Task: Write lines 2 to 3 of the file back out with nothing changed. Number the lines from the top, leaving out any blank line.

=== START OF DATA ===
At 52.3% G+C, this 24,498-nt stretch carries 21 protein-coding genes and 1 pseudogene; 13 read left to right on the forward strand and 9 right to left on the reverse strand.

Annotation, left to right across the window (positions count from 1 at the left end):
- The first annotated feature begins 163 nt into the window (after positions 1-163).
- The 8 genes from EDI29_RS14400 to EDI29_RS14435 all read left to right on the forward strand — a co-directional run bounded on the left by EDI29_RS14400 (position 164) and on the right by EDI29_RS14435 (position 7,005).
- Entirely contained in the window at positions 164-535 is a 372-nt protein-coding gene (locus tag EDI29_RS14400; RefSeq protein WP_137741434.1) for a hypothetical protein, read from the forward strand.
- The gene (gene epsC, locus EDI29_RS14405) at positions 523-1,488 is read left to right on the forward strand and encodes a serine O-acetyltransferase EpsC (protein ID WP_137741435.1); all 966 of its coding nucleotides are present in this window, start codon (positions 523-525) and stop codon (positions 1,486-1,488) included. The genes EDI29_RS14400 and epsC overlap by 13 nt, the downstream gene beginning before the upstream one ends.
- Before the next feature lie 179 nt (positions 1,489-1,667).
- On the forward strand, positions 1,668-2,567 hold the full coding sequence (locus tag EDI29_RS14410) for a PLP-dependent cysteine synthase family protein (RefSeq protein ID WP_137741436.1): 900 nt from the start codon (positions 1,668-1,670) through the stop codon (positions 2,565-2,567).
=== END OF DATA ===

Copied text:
Annotation, left to right across the window (positions count from 1 at the left end):
- The first annotated feature begins 163 nt into the window (after positions 1-163).